August 3, 2021

CA Grid Operator Heads to the E.R.—To Borrow the Hospital’s Generator

Key Takeaways

  • A July 30, 2021 State of Emergency Declaration by California Governor Newsom (the “Emergency Declaration”) acknowledges a power reliability crisis which it attributes to drought, heat, fire, a lack of dispatchable generation, and — more broadly — to climate change.
  • Specifically, the Emergency Declaration authorizes payment of up to $2 per kilowatt-hour (kWh) to commercial customers to go off-grid and self-generate during power shortages and waives air quality restrictions to allow use of backup—even portable—generators to meet the shortfall.
  • $2 per kWh is over ten times the average commercial rate of $0.18 (eighteen cents) per kWh in May of 2021.[1]
  • We see this as an act of desperation, punctuated by its late Friday release. As we’ve argued in prior posts, California’s lack of planning and short-sighted retirement of existing large scale gas-fired generation is to blame for a system that is now less reliable and more polluting.
  • The Emergency Declaration is effective through October 31, although we would not be surprised if there were efforts to further extend parts of it. That said, California can’t waive the federal Clean Air Act, and some of these drastic measures may be challenged in court.

Why It Matters

California is in trouble.  Paying customers ten-x the average retail electricity price to switch on their diesel-powered backup generators is not the sort of energy policy you’d expect to encounter in the self-styled “world’s fifth largest economy.”  Among many ironies, the Emergency Declaration calls for the dispatching of highly inefficient and carbon-intensive sources of peaking power (diesel, for instance, emits 38% more carbon per Btu of energy produced than natural gas)[2], ultimately an unintended consequence of the state’s closing 9 gigawatts of seldom-used natural gas generation in the past decade.  This action further questions the wisdom of the planned 2025 closing of Diablo Canyon, the carbon-free nuclear plant that currently supplies just under 10% of the state’s electricity.[3] Governments do make and change laws, but the laws of physics remain beyond their reach.

In our opinion, California is providing a valuable lesson in how not to transition the electric power system to zero carbon and the rest of the country is taking note.  As one knowledgeable person stated to us last week, the energy transition is like rebuilding a plane while it is flying, an apt metaphor for any state governor who doesn’t want his or her career to crash.  The solution?  As we have been arguing, plan for the worst, invest in reliability and resilience (not just zero carbon) and pay attention to costs.  Investing in newer technologies such as carbon capture could help retain natural gas facilities needed to balance intermittency which would, in our opinion, provide reliability and resilience while keeping costs down.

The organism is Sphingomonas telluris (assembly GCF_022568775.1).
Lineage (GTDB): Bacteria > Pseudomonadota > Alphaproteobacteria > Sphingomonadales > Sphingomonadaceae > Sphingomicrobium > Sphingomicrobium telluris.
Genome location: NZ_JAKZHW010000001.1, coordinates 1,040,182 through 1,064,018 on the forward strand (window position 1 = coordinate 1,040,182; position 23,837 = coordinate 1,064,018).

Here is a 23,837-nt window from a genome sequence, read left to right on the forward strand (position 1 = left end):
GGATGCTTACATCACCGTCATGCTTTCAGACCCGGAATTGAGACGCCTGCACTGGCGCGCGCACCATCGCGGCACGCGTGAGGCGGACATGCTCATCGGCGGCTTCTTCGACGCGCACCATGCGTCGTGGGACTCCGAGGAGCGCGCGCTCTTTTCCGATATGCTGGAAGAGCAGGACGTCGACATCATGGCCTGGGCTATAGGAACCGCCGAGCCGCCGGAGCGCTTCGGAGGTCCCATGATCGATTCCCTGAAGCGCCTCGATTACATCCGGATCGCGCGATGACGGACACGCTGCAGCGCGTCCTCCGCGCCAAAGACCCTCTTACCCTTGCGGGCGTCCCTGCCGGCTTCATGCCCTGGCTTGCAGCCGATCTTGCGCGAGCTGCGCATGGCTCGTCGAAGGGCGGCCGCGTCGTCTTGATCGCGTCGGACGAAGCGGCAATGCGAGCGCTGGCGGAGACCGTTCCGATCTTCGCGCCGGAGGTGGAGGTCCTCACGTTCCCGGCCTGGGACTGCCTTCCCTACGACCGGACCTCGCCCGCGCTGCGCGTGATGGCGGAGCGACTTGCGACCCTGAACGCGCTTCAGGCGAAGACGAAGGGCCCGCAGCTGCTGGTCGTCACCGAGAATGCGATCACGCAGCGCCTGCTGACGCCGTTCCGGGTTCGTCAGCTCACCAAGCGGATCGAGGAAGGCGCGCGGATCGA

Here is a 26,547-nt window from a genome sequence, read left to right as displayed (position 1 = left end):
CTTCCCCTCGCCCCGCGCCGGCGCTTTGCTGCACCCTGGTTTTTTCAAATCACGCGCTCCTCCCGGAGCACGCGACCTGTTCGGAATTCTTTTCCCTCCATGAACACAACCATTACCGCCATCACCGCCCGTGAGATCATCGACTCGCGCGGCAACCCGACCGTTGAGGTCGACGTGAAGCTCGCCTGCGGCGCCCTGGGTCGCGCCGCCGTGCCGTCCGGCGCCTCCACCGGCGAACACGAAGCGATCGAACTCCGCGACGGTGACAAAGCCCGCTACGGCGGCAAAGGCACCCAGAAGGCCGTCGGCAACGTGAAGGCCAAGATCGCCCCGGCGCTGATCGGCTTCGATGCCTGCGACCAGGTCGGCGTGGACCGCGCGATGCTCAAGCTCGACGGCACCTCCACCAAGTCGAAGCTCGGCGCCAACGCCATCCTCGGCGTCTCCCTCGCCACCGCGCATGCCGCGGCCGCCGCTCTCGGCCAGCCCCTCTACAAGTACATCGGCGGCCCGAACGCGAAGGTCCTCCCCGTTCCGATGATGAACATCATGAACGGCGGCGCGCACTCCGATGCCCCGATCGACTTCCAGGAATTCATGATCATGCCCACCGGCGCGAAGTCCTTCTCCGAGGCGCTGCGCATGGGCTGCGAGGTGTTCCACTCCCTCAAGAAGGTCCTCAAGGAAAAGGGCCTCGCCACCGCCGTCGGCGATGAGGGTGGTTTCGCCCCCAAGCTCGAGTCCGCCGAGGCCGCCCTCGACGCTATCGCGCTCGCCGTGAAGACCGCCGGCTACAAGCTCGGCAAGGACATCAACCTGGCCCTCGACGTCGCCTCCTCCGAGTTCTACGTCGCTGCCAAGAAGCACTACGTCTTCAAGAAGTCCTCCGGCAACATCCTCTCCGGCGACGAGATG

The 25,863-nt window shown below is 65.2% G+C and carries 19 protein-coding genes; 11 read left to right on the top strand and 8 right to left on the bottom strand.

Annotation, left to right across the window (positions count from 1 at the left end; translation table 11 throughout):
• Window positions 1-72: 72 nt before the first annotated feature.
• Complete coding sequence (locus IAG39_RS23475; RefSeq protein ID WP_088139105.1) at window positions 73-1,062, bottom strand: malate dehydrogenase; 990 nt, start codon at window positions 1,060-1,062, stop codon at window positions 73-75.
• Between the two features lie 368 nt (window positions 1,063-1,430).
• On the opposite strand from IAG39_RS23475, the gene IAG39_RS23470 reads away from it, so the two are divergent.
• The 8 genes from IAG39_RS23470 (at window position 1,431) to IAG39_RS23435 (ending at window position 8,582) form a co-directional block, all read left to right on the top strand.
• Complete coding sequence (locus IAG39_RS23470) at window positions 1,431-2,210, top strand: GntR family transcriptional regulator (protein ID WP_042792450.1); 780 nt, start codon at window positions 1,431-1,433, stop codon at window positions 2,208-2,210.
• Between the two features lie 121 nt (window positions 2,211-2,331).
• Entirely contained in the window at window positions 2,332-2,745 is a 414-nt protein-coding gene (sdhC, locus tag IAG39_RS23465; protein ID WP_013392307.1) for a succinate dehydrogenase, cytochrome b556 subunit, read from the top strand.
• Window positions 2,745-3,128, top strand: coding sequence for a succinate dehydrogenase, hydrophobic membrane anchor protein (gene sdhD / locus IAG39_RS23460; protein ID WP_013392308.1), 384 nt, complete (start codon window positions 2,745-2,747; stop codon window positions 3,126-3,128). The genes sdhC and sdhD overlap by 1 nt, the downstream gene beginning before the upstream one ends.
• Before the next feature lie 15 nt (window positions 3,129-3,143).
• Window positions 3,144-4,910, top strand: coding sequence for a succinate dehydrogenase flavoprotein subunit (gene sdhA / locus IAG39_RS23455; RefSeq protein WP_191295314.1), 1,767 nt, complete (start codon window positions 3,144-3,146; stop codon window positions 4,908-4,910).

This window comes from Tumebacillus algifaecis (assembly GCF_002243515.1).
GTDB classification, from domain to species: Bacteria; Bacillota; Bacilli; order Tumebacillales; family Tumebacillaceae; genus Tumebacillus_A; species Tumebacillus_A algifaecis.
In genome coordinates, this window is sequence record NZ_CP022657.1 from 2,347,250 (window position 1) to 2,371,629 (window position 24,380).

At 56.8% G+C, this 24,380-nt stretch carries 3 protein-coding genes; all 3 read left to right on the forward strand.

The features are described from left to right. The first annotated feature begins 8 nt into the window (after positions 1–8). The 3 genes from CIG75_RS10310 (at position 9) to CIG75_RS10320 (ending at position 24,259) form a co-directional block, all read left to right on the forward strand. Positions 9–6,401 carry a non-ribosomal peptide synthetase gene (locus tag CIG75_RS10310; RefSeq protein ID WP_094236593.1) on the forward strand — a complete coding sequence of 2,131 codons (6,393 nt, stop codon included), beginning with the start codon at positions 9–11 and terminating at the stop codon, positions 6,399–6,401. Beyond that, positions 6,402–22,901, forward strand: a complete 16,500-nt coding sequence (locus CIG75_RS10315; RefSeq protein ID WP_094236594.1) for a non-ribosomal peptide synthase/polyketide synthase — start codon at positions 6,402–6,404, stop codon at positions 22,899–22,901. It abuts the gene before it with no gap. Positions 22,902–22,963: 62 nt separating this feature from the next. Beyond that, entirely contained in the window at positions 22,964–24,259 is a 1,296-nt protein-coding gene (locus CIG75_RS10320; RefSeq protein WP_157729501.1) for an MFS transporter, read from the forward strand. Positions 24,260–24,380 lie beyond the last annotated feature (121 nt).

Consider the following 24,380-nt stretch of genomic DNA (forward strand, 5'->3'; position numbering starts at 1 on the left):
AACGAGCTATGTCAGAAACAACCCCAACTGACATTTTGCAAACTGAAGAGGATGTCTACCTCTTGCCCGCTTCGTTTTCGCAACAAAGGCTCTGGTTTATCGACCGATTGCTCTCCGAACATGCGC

We highlight a few quotes from the emergency declaration:

“WHEREAS under the provisions of Government Code section 8571, I find that strict compliance with various statutes, regulations, and orders specified in this proclamation would prevent, hinder, or delay appropriate actions to prevent and mitigate the effects of the conditions of extreme peril.”

“To provide incentives for large energy users to reduce their electricity demand when an extreme heat event, a sudden and severe reduction in transmission capacity (including reductions due to wildfire), or both, are projected to result in acute energy shortages this summer, the Department of Finance is directed to provide payments to fund electrical demand reduction programs to be established by California utilities…”

“The utility must pay participating customers $2 per kilowatt hour reduced during the period specified.”

“With respect to new emergency and temporary power generators of 10 megawatts or more that the California Energy Commission determines will deliver net peak energy before October 31, 2021, the provisions of Public Resources Code, Division 13…are suspended to the extent that the California Energy Commission determines that such generators should be licensed and that:

a. generation will be located in a previously disturbed site;
b. generation will use natural gas as soon after construction as practicable (emphasis added)
c. there is a secure water supply for the project; and
d. there is an available grid interconnection.”

[1] U.S. Department of Energy, Electric Power Monthly, May 2021

[2]Department of Energy, Energy Information Administration, Energy FAQ, June 2021,


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